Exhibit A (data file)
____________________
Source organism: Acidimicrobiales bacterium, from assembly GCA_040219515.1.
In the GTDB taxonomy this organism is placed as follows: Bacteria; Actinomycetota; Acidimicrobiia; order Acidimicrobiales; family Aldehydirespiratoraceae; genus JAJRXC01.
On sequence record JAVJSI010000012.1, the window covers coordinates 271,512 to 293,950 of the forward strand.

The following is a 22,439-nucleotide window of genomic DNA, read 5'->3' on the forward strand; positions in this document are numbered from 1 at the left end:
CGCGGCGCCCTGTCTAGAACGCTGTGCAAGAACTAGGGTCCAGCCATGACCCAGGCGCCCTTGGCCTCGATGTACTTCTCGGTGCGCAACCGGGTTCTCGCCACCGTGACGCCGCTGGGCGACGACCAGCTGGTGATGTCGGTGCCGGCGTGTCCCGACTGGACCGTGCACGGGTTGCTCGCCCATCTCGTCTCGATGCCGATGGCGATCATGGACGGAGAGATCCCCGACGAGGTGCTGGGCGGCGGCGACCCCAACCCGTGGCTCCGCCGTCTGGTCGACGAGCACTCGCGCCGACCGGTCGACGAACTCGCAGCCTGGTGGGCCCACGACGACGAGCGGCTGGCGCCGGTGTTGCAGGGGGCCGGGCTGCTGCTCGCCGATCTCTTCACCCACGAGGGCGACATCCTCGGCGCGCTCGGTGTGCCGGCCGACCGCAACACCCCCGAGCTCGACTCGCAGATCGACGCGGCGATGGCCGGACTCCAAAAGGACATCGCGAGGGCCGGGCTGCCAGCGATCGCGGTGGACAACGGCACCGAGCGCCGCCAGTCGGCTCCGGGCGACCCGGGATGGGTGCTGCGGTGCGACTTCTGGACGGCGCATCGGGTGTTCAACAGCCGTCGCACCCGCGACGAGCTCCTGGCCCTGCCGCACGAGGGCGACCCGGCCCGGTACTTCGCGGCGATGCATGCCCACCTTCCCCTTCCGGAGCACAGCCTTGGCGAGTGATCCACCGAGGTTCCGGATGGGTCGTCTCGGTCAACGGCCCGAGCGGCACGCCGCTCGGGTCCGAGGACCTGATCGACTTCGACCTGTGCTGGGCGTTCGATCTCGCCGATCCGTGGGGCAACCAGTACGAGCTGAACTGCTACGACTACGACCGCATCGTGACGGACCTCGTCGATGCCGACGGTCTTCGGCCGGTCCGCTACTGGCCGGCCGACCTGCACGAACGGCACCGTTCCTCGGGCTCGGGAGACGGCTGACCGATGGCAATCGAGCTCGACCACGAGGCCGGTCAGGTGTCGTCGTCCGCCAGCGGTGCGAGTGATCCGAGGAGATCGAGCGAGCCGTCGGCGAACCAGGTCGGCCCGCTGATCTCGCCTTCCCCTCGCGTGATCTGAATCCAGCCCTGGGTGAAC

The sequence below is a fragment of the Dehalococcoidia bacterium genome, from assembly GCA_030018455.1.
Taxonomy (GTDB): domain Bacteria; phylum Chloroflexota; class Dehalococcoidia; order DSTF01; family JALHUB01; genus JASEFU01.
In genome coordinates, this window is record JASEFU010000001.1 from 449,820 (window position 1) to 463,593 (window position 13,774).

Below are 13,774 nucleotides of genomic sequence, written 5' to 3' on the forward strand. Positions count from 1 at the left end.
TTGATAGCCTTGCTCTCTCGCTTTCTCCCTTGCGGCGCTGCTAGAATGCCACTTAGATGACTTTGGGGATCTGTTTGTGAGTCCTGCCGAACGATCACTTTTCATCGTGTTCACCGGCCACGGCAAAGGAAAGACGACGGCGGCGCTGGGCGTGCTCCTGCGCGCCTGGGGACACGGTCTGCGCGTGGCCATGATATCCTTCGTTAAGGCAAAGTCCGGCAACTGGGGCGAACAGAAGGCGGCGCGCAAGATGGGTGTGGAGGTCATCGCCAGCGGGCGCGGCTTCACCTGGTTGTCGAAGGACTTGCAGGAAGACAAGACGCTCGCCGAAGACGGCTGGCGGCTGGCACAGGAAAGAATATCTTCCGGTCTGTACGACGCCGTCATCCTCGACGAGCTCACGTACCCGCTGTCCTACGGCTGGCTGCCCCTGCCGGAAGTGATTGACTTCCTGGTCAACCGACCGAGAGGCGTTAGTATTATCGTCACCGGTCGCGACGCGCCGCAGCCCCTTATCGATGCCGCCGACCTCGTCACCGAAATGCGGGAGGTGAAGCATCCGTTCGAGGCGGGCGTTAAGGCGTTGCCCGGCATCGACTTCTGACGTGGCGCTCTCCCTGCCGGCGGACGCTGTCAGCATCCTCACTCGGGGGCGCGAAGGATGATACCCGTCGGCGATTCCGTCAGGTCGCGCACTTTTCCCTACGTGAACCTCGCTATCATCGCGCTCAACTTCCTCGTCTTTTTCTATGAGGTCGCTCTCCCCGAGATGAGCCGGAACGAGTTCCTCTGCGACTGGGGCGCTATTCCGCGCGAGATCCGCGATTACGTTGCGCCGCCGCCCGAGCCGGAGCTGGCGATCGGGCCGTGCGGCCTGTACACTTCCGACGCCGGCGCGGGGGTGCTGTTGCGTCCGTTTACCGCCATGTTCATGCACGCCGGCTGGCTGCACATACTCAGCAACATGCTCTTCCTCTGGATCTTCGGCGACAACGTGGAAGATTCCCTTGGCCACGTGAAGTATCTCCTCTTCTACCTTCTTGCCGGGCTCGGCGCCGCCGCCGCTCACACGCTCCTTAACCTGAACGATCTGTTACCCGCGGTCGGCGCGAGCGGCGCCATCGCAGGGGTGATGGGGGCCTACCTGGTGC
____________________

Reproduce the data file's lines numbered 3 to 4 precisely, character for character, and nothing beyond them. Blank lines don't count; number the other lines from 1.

On sequence record JAVJSI010000012.1, the window covers coordinates 271,512 to 293,950 of the forward strand.

The following is a 22,439-nucleotide window of genomic DNA, read 5'->3' on the forward strand; positions in this document are numbered from 1 at the left end: